2. It’s unfortunate that GoDaddy still has to use Danica’s sex appeal to sell it’s product. It was of course a good business decision to get her noticed and to promote her move to NASCAR. At this point the problem is she hasn’t done anything to give GoDaddy something else to promote. It’d be nice to see some commercials featuring Danica in victory lane. She just hasn’t helped her cause and fans are starting to grow tired of the same old marketing campaign. If GoDaddy is serious about promoting a new professional type of advertisement it would be a great move for the company. Not sure how good it’ll be for Danica though….

    1. She’ll be fine. As her sponsor, I think they were making her look foolish for choosing such a risque marketing plan that’s completely misrepresenting their business and treating her like an object than just a talented female athelete who drives fast cars for a living. If they don’t make her look like a fool again, she’ll be respected more on the race track I feel. None of the other sponsors in NASCAR do that to their drivers, so this puts her on a level playing field as a well respected racing driver. Being taken serious everywhere will earn her more respect on and off the race track.

  3. I don’t think Danica is going to get a fair shake with alot of fans or the media..mainly because she’s an attractive female. Before Danica the closet a beautiful female got to the track was in a bathing suit in victory lane or as a so called “pit lizard” standing on the sidelines hoping their favorite driver notices them. Danica is doing fine on the track…geez I certainly remember her Cup boss, Stewart, wrecking more then his fair share of cars his first season in Nationwide cars….and can we say “Ricky Stenthouse”? If she were just a plain, average looking woman…we wouldn’t have this controversy. Danica did what she needed to maintain a sponsor…hey Mark Martin shilled for Viagra…and other then a few giggles…we still took the man seriously. I give her lots of credit…she drove a beautiful race until she got punted on the last lap yesterday. I don’t know what the public expects from her…I myself hope she exceeds in NASCAR …and I really don’t care who her sponsor is or what color bikini she wears.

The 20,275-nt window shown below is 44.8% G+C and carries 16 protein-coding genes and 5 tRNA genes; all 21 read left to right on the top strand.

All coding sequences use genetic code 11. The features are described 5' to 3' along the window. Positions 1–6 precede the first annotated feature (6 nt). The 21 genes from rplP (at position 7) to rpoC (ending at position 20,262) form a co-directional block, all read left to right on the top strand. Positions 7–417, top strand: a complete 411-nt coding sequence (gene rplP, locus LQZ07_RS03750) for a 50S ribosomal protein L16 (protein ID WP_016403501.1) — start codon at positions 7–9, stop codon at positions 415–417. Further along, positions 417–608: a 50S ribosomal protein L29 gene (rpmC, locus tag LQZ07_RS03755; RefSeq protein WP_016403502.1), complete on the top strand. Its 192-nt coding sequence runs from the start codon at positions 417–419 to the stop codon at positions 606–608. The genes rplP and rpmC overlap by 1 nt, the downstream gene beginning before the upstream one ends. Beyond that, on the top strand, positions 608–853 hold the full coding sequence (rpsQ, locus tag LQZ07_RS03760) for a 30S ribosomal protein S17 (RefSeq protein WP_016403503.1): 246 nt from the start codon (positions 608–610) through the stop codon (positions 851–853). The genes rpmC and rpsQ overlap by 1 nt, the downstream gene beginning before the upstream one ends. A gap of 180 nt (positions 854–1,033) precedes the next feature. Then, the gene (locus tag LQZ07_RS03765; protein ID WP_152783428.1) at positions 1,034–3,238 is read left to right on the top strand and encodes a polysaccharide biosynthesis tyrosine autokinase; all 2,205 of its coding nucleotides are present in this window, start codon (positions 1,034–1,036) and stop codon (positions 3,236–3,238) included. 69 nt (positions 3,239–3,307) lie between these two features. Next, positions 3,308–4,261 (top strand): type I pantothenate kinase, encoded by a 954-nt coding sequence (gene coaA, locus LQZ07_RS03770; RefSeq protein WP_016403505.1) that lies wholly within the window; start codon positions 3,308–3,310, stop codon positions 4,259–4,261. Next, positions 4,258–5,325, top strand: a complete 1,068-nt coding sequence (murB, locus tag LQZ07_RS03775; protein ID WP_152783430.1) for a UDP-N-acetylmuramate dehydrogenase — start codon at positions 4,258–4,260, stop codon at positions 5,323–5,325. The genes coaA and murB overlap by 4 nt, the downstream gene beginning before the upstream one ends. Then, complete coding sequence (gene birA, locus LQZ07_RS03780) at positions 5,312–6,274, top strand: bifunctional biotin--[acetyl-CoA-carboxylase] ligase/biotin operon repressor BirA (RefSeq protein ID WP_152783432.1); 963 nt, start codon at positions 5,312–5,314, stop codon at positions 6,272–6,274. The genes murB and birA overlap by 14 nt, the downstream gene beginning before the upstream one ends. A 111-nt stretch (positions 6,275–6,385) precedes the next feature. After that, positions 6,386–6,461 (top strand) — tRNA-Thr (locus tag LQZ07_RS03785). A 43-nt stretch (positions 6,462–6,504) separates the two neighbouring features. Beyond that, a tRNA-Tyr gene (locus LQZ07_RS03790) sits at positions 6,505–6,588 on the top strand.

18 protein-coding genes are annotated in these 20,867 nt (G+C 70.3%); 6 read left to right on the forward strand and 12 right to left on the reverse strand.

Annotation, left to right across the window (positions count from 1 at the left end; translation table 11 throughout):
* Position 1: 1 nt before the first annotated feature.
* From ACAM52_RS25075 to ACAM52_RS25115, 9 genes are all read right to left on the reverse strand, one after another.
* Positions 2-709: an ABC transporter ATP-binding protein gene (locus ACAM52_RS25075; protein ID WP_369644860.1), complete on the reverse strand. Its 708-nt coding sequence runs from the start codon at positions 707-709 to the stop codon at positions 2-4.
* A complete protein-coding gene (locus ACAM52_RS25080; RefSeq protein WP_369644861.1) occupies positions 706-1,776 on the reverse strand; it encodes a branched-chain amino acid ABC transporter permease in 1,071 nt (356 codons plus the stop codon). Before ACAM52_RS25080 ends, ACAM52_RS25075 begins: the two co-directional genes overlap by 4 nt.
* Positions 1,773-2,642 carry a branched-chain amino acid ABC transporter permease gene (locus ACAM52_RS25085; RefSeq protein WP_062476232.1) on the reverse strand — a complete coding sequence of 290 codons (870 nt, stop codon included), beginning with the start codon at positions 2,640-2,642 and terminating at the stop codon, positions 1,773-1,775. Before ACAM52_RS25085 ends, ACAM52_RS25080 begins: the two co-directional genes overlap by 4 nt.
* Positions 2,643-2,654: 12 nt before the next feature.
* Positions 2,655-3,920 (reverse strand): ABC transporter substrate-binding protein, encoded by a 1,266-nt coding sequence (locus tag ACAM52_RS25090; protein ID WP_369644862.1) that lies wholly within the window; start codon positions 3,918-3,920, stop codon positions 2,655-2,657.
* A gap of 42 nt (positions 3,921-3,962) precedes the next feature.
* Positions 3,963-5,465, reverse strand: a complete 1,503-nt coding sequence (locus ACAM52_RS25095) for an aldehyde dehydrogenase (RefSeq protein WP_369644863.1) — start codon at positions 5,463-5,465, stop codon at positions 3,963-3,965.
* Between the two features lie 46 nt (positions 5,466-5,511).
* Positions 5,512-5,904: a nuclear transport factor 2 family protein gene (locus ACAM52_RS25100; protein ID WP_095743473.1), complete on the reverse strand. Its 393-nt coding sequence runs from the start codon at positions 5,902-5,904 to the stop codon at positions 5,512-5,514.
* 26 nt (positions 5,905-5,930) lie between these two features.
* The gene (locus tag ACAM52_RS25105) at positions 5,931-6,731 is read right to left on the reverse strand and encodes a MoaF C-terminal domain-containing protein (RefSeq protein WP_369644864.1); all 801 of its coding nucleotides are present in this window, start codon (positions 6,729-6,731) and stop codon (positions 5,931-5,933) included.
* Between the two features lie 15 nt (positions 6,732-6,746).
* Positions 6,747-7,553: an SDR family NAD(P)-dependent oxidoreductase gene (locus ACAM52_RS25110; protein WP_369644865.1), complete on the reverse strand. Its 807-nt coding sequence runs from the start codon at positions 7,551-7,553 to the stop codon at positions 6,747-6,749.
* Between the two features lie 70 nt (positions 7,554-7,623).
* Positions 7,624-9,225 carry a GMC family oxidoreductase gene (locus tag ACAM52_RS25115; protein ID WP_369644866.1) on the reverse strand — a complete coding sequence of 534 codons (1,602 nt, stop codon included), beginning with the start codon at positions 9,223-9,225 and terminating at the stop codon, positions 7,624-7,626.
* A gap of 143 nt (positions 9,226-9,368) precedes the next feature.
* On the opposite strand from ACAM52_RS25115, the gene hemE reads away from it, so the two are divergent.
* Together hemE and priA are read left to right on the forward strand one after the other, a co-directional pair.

4. I think they’re making a great decision. For many years, it was all in humor of the name “Go Daddy” since it has a sexual reference. But, if that’s really not what you’re advertising, just .COM names for under a buck, then sell that. Show the creativity from a web based idea and make it look good. This is definitely a good call. Go Daddy misrepresenting themselves like they had was making people wonder why would a woman who’s trying to make it big in a testosterone generated world want to be represented as a fool. Go Daddy’s loyalty to Danica is very good, but they know they needed to change the marketing plan. As a fan of hers, I’m glad they didn’t drop her like some sponsors do to drivers – case in point, Aaron’s to David Reutimann. So, hope to see what Go Daddy can come with next. If they are clever in their business, they’ll figure something out that isn’t as risque.